In "A Calculus of Mobile Processes, Part 1" [1], Milner et al. give an example for transmitting a pair of values $(u,v)$ from the process $P$ to either $R$ or $Q$ (see page 13). All three processes ...
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1answer
68 views

Are finitely many statements resp. variables sufficient to compute every function?

I prepare for local complexity contest and review some old Interview questions banks. I get stuck in one problem and no idea how we can solve it. please share your idea or help with this question: ...
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2answers
74 views

Are device drivers state machines?

I know that device drivers are attached to device controllers, which have their own registers and some local buffer storage. I'm wondering if I can think of device drivers as little state machines -- ...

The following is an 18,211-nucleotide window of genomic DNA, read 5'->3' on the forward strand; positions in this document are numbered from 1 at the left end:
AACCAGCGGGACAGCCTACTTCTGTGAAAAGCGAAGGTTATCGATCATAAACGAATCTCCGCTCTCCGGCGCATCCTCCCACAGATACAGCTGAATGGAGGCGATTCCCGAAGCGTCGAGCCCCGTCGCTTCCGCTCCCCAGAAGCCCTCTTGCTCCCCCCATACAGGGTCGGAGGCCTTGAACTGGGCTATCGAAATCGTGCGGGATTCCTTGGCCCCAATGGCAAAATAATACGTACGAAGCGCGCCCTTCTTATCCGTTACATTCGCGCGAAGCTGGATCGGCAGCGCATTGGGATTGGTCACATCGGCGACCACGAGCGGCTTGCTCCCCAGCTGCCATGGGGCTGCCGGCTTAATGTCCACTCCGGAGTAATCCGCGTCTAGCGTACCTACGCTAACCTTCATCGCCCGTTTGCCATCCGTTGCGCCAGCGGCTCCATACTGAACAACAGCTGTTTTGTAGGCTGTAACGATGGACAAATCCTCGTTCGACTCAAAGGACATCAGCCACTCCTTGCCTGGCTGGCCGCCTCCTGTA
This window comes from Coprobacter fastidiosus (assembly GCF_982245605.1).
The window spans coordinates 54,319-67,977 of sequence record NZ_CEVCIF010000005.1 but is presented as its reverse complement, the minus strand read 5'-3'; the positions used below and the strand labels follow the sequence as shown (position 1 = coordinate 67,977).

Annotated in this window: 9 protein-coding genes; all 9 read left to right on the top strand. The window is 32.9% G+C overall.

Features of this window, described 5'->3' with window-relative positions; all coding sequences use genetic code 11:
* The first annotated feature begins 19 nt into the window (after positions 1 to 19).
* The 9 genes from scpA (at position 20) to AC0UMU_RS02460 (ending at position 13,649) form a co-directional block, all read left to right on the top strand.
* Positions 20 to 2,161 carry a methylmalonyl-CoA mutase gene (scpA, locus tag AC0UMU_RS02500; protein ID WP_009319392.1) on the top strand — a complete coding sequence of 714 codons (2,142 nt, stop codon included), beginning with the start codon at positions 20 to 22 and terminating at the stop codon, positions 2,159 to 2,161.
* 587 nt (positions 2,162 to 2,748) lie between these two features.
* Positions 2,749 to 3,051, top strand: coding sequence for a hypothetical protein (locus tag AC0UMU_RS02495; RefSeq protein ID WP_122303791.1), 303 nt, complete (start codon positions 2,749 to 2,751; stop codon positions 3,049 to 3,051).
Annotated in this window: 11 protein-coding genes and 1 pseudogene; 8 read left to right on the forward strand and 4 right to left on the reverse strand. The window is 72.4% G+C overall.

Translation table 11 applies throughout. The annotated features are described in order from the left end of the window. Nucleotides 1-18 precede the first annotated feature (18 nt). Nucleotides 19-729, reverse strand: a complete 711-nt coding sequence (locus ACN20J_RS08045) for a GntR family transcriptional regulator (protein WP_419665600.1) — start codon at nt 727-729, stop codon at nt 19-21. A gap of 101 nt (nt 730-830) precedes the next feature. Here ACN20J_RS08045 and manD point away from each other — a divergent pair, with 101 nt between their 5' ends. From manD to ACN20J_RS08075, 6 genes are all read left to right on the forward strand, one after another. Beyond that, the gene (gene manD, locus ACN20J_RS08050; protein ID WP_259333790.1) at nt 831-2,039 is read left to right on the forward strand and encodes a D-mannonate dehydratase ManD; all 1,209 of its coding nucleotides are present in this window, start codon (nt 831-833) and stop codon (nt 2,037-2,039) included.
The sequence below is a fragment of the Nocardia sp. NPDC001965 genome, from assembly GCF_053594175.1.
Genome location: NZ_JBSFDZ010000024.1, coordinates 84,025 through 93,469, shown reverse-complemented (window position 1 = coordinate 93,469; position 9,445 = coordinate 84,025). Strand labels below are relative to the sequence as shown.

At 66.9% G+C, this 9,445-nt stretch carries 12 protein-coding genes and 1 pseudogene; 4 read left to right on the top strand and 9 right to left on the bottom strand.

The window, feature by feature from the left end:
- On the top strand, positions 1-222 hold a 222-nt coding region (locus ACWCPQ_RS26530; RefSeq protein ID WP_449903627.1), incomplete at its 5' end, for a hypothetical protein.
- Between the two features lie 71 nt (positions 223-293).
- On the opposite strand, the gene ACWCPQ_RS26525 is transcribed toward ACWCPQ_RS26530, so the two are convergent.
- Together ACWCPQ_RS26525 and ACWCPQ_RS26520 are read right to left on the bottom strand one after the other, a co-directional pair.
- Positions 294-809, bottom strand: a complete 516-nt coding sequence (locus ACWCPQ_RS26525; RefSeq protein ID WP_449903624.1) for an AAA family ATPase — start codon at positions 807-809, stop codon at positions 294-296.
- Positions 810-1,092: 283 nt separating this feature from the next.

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175 views

Is there a clear definition of “computable” for models of computation which are not turing complete?

This is a follow-up of another question here, and I hope it is not too philosophical. As Raphael pointed out in a comment on my previous question, I don't really get the definition of "computable", ...
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1answer
35 views

Given a PRAM may use arbitrarily many processors, why is Hamiltonian Cycle not in NC?

In my parallel algorithms class, the PRAM model is described as having an "arbitrary number of processors, bounded by some polynomial in the input size." I think that this may be missing a ...
5
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1answer
100 views

Decomposition of the set of computable functions into base functions

Say I have some computation model/programming language $M$ (e.g. Turing machine or equivalent), and let $C_M$ be the set of all partial or total functions $f : \mathbb{N} \to \mathbb{N}$ computable by ...
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1answer
48 views

Is a k counter automata a special kind of PDA?